This course is designed to provide the student with the knowledge and skills regarding the design, use and evaluation of information technology to support evidence-based practice. The course content is designed to provide a set of skills necessary to identify, analyze, and evaluate data elements, data interchanges, data structures and workflow that can be used to address pressing problems in health and healthcare. Students will use the skills acquired to identify and analyze areas for improvement in practice that are amenable to the application of information technology, propose an informatics-based approach for addressing the identified gaps, and develop and validate a blueprint for transforming and evaluating the proposal in student defined application area. Students will also examine publicly available health-related databases to gain familiarity with structure, access, manipulation, comparability, benefits, and weaknesses.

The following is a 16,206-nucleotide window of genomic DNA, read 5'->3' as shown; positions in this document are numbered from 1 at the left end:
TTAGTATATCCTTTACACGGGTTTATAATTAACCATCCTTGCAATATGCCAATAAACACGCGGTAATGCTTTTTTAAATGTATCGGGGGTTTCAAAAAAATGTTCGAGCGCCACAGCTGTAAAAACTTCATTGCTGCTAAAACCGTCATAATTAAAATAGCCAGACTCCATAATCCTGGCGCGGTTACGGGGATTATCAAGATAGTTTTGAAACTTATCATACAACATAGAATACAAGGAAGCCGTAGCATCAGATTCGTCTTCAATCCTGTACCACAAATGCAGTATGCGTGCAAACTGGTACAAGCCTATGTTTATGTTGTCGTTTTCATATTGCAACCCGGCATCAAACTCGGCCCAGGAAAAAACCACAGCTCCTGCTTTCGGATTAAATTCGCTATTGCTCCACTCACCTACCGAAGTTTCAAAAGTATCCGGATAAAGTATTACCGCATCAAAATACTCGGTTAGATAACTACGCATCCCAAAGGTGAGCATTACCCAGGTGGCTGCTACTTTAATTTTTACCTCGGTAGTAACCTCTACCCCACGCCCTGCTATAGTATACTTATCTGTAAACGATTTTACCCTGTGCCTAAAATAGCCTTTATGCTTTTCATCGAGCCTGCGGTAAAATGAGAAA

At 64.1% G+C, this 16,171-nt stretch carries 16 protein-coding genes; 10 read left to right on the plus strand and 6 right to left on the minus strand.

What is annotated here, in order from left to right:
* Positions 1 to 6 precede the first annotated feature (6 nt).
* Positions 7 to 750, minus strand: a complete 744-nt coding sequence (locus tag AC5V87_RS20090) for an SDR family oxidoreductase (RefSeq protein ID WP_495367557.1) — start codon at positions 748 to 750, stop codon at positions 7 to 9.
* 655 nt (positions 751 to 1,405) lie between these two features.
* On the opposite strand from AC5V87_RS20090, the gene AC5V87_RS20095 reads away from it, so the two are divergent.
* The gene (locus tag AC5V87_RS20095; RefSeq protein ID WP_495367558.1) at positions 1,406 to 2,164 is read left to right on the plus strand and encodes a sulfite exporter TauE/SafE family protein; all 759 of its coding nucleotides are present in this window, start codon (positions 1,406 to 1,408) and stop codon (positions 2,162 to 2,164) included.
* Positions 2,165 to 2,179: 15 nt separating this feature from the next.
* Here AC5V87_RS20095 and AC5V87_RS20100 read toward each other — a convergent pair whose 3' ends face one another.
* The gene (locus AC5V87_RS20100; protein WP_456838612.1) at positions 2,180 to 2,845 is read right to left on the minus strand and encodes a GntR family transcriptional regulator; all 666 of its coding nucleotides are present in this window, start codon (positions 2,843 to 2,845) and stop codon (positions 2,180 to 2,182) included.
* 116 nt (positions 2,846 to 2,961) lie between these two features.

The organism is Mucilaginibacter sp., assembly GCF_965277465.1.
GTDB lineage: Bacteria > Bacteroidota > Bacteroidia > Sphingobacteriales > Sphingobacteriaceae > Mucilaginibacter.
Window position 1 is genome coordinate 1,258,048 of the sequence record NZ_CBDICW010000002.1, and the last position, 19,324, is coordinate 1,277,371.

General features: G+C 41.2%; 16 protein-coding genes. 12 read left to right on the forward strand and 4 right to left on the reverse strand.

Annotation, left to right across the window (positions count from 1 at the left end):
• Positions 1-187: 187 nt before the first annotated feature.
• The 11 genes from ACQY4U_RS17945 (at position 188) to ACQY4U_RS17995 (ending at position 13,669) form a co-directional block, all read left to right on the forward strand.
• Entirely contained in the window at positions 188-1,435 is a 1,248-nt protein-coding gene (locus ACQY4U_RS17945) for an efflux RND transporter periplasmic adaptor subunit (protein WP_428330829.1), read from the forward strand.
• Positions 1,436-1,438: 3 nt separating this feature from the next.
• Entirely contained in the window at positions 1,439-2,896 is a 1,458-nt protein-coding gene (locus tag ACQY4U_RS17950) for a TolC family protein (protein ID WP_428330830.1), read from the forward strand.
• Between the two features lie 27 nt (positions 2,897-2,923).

PH 221.649. E-Health and M-Health: Using Technology to Improve Health in Low and Middle-Income Countries
Ed Bunker MS, Nkossi Dambita MS, Bill Weiss DrPH